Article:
Saturday, 20 December 2008 09:19 Investor's Business Daily Latest
Mideast: Our worst ex-president and confidant of thugs and terrorists everywhere will monitor upcoming Lebanese elections, part of Hezbollah's ongoing attempt to swallow Beirut whole. Is he going as a monitor or a cheerleader for terror?
Former President Jimmy Carter recently paid a visit to Lebanon to assess whether his Atlanta-based Carter Center will take part in monitoring parliamentary elections set for next May or June. The vote will be hotly contested between the terrorist group Hezbollah and rival pro-Western groups struggling to preserve Lebanon's democracy.
Carter made the offer during a Beirut meeting with Lebanese Interior Minister Ziad Baroud, who said he welcomed the offer but that it must be approved by the Lebanese Cabinet. Earlier this year, Hezbollah obtained veto power in the Lebanese Cabinet as part of a siege of the Lebanese government that stopped short of a new civil war.
Obtaining this veto power was Hezbollah's key demand that triggered a year-and-a-half-long crisis as Lebanon struggled to select a new head of state to replace the pro-Syrian President Emile Lahoud, who finally left office on Nov. 23, 2007.
The upcoming parliamentary elections, which by law must be held between April 20 and June 20, involve the Western-backed anti-Syrian groups trying to maintain their majority in the 128-seat parliament against a Hezbollah-led coalition backed by Iran and Syria. Carter offered to meet with Hezbollah leaders but they refused, saying it's their policy not to meet with current or former U.S. presidents.
Carter did meet with members of various parliamentary blocs, including Gen. Michel Aoun, a maverick Maronite Christian who has openly allied himself with Syria and the Lebanese branch of the Iranian-created and -supported puppet, Hezbollah.
Hamas has no qualms, however, and in April, before visiting the grave of the patron saint of terrorism, Yasser Arafat, Carter hugged and kissed senior Hamas leader Nasser Shaer in Ramallah. Carter's world terror tour culminated in Damascus, Syria, where he met with exiled Hamas chieftain Khaled Meshal.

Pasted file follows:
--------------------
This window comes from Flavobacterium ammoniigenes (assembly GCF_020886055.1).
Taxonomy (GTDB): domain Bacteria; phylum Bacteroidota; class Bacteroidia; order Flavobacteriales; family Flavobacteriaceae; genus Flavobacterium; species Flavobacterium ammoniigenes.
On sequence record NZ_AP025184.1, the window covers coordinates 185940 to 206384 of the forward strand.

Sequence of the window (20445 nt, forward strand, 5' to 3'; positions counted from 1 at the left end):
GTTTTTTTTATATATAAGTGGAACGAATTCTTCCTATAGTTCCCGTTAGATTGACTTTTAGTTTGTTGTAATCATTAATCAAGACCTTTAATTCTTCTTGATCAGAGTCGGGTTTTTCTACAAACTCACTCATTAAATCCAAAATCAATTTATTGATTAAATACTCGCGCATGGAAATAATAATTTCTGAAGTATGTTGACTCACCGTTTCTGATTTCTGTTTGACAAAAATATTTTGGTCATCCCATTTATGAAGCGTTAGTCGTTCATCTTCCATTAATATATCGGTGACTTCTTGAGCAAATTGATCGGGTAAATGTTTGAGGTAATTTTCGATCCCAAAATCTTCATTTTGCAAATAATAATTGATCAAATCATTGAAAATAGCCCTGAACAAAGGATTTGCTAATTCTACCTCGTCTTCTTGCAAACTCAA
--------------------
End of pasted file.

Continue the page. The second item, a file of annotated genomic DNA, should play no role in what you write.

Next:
The recent conflict between Israel and Hezbollah began when Meshal gave the order from Damascus, the Club Med for terrorist groups, to attack an Israeli patrol near Gaza, killing two Israeli soldiers and kidnapping another, Gilad Shalit. Hezbollah followed suit in the north with an apparently coordinated incursion into northern Israel.
Meshal, who lives in Syria to avoid arrest — or worse — at the hands of Israel, runs Hamas from Damascus as a guest of the brutal Assad regime. Steve Emerson, director of the Investigative Project on Terrorism, says: "I'm not surprised Carter would do this, as he has been supporting Palestinian extremism for many years."
And not just Palestinian extremism. Carter has made a career of supporting terrorists and creating or embracing the world's habitats for inhumanity. On taking office in 1977, he declared that advancing "human rights" was among his highest priorities. America's ally, the Shah of Iran, was one of his first targets, with Carter chastising him for his human rights record and withdrawing America's support. The far-worse mullahs soon took power.
Carter has never met a thug or terrorist he didn't like.
In 1994, Carter jetted off to the last Stalinist regime on Earth to broker a deal whereby North Korea would forgo its nuclear weapons program in exchange for a basket of goodies that included oil, food and, amazingly, nuclear technology.
Along the way, Carter praised North Korea's mass-murdering dictator as a "vigorous and intelligent man." And of North Korea itself, Carter said of this inhumane prison state: "I don't see they are an outlaw nation."
As an election monitor, Carter has been found wanting. Sent to observe a rigged referendum on whether Venezuelan dictator Hugo Chavez should be recalled in 2004, Carter let Venezuelan officials pick out the boxes he could count to validate the election. Then he certified it, ending democracy and creating a human-rights nightmare and another threat to the U.S.
Carter has hardly made the world safe for democracy, and his offering to monitor another election in which democracy is at stake does not reassure us.